|CD4 dropping but percentage steady
Jul 12, 2014
I am concerned about my numbers. When I was diagnosed in September 2012, I was at CD4 360/13% with 36k copies. I started Complera in December 2012. Since then, I have achieved and maintained an undetectable viral load. My December 2013 result was CD4 468/16%. I was very encouraged despite my low CD4 % number, which concerns me. However, the percentage number was moving up and to the right, so I accepted the progress as a good sign. In December 2013 I had surgery for an anal fissure. Sidebar: The day after the surgery, I passed out in my bathroom and fractured 6 of my ribs. The injury complicated my recovery and my surgical sutures ripped open. My colorectal surgeon has been treating the wound as a fissure and it has not yet fully healed. In April 2014, my blood work returned a result of CD4 366/17.9%. The April labs were ordered by my former Doc that accepted a new position out of State, so I found a new ID Doc. Last week, my new labs revealed CD4 296/17.4%. My new Doc says that this is not concerning to him. However, I am concerned. When I expressed my concern to my doctor, he said that he has no use for those numbers. He stated that he probably won't be checking them at all, except for once a year going forward and that all he is focused on is viral load. Given the fact that this is MY immune system we're talking about, I have some anxiety (which I hear does not help the immune system very much either). Given the facts I have laid out, what are your thoughts?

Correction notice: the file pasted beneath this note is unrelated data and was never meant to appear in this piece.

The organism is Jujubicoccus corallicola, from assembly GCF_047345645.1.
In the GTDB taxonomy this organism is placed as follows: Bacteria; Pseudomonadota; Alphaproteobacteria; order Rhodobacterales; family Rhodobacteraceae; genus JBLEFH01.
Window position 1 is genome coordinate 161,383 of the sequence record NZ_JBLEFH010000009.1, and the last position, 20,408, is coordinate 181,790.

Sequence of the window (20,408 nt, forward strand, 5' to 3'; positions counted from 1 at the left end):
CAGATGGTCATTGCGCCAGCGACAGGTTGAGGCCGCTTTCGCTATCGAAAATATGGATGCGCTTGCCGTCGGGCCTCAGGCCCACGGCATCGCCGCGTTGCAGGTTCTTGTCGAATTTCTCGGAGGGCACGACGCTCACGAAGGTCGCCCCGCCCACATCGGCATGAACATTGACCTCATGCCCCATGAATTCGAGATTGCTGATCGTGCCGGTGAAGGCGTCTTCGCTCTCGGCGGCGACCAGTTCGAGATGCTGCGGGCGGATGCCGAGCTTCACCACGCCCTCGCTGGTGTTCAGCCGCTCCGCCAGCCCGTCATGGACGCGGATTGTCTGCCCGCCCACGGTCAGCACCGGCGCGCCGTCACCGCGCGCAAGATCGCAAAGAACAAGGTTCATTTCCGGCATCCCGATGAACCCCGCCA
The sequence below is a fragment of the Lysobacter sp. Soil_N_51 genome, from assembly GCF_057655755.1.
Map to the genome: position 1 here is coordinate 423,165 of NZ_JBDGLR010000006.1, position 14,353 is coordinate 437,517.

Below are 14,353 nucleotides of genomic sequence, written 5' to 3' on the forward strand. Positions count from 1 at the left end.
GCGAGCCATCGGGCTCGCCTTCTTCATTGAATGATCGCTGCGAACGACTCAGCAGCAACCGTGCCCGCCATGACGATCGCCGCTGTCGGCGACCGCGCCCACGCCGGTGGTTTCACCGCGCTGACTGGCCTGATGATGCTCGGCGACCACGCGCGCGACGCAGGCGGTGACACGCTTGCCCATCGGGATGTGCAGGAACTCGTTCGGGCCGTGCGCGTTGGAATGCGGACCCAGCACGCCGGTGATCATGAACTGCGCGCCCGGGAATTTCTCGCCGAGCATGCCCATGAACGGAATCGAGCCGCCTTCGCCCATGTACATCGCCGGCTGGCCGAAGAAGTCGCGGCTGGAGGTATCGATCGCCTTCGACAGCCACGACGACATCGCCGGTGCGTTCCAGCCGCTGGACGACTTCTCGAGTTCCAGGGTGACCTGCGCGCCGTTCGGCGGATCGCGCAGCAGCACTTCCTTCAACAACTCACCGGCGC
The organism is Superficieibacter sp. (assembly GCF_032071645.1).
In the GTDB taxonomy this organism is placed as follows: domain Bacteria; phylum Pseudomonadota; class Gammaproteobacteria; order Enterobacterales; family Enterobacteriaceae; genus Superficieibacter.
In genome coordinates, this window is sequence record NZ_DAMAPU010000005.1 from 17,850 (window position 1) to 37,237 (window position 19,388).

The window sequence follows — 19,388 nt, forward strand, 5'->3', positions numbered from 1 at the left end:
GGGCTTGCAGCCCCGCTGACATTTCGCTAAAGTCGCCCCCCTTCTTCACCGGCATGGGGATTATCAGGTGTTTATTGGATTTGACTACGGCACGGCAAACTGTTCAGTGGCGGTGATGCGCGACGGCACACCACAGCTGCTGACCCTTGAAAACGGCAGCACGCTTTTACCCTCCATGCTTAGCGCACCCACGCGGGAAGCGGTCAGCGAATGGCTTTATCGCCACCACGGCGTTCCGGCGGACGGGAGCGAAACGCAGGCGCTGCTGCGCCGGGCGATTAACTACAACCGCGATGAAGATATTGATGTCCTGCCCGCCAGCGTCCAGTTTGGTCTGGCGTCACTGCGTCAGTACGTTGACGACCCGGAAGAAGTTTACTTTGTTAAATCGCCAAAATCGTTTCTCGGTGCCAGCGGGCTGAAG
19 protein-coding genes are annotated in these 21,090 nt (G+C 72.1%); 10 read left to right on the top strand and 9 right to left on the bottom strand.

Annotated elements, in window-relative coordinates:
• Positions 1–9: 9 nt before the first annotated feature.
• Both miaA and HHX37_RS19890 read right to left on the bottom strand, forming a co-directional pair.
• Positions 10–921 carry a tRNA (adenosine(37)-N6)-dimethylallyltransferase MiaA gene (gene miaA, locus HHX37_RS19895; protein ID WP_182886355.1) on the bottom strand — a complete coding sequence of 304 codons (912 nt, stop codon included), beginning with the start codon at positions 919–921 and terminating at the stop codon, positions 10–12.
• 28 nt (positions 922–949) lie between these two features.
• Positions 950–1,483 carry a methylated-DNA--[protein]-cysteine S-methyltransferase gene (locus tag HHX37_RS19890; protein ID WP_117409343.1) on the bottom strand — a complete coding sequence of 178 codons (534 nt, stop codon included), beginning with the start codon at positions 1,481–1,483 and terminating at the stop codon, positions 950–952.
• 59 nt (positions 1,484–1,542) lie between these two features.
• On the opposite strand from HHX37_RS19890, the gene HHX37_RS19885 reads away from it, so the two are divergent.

| Response from Dr. Holodniy
As you indicate, there is no real change in the CD4% over time, but a reduction in CD4 count, despite the undetectable viral load. Other numbers that would be useful to compare would include your total white blood cell (WBC) and lymphocyte counts. It is likely there has been a shift in those numbers accounting for the reduction in CD4 count despite the steady CD4%. The CD4 count is more variable and can change because of time of day, stress, other ongoing medical conditions, after immunizations, different labs or assays, among other reasons. I agree with your doctor in that I am not concerned about the decline. However, I think the frequency of testing should still be somewhat more frequent than annually.
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